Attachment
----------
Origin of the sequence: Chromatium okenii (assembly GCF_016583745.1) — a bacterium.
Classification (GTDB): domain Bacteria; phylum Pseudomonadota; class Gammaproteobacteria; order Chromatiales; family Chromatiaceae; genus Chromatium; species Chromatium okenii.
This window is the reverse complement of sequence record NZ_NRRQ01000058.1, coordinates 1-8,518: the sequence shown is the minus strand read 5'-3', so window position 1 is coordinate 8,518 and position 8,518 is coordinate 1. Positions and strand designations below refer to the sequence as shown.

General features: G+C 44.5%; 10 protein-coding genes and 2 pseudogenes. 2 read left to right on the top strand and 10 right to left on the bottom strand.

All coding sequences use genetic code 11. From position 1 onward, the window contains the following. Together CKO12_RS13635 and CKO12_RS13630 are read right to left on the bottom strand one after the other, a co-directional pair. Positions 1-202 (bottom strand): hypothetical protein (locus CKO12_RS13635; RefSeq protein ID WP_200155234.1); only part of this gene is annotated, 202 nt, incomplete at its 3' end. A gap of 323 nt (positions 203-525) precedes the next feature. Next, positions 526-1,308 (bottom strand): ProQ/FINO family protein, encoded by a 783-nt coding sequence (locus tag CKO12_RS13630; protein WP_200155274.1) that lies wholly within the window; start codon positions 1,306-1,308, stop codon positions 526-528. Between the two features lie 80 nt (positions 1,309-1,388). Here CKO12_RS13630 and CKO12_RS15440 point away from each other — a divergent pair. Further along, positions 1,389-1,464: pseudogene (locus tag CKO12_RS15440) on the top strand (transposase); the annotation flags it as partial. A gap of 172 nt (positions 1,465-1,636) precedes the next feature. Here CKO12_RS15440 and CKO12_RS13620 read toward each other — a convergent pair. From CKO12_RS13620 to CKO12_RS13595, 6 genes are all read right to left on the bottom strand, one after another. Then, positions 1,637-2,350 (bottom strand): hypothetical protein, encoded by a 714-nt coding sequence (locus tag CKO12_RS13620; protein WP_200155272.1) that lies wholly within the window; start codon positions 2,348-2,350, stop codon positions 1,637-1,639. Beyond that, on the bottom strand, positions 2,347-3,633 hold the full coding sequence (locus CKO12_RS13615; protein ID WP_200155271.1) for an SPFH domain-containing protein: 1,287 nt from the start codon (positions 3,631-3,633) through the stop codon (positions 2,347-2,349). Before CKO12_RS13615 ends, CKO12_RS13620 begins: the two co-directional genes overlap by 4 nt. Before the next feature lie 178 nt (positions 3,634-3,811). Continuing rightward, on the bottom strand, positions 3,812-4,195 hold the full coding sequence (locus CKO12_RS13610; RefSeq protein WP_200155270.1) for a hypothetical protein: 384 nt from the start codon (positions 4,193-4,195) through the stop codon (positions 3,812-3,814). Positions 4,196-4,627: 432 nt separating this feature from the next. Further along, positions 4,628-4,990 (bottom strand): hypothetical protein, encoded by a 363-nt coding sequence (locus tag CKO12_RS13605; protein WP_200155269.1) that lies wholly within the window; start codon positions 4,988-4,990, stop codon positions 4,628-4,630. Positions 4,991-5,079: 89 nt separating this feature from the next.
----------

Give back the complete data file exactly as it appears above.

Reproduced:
Origin of the sequence: Chromatium okenii (assembly GCF_016583745.1) — a bacterium.
Classification (GTDB): domain Bacteria; phylum Pseudomonadota; class Gammaproteobacteria; order Chromatiales; family Chromatiaceae; genus Chromatium; species Chromatium okenii.
This window is the reverse complement of sequence record NZ_NRRQ01000058.1, coordinates 1-8,518: the sequence shown is the minus strand read 5'-3', so window position 1 is coordinate 8,518 and position 8,518 is coordinate 1. Positions and strand designations below refer to the sequence as shown.

General features: G+C 44.5%; 10 protein-coding genes and 2 pseudogenes. 2 read left to right on the top strand and 10 right to left on the bottom strand.

All coding sequences use genetic code 11. From position 1 onward, the window contains the following. Together CKO12_RS13635 and CKO12_RS13630 are read right to left on the bottom strand one after the other, a co-directional pair. Positions 1-202 (bottom strand): hypothetical protein (locus CKO12_RS13635; RefSeq protein ID WP_200155234.1); only part of this gene is annotated, 202 nt, incomplete at its 3' end. A gap of 323 nt (positions 203-525) precedes the next feature. Next, positions 526-1,308 (bottom strand): ProQ/FINO family protein, encoded by a 783-nt coding sequence (locus tag CKO12_RS13630; protein WP_200155274.1) that lies wholly within the window; start codon positions 1,306-1,308, stop codon positions 526-528. Between the two features lie 80 nt (positions 1,309-1,388). Here CKO12_RS13630 and CKO12_RS15440 point away from each other — a divergent pair. Further along, positions 1,389-1,464: pseudogene (locus tag CKO12_RS15440) on the top strand (transposase); the annotation flags it as partial. A gap of 172 nt (positions 1,465-1,636) precedes the next feature. Here CKO12_RS15440 and CKO12_RS13620 read toward each other — a convergent pair. From CKO12_RS13620 to CKO12_RS13595, 6 genes are all read right to left on the bottom strand, one after another. Then, positions 1,637-2,350 (bottom strand): hypothetical protein, encoded by a 714-nt coding sequence (locus tag CKO12_RS13620; protein WP_200155272.1) that lies wholly within the window; start codon positions 2,348-2,350, stop codon positions 1,637-1,639. Beyond that, on the bottom strand, positions 2,347-3,633 hold the full coding sequence (locus CKO12_RS13615; protein ID WP_200155271.1) for an SPFH domain-containing protein: 1,287 nt from the start codon (positions 3,631-3,633) through the stop codon (positions 2,347-2,349). Before CKO12_RS13615 ends, CKO12_RS13620 begins: the two co-directional genes overlap by 4 nt. Before the next feature lie 178 nt (positions 3,634-3,811). Continuing rightward, on the bottom strand, positions 3,812-4,195 hold the full coding sequence (locus CKO12_RS13610; RefSeq protein WP_200155270.1) for a hypothetical protein: 384 nt from the start codon (positions 4,193-4,195) through the stop codon (positions 3,812-3,814). Positions 4,196-4,627: 432 nt separating this feature from the next. Further along, positions 4,628-4,990 (bottom strand): hypothetical protein, encoded by a 363-nt coding sequence (locus tag CKO12_RS13605; protein WP_200155269.1) that lies wholly within the window; start codon positions 4,988-4,990, stop codon positions 4,628-4,630. Positions 4,991-5,079: 89 nt separating this feature from the next.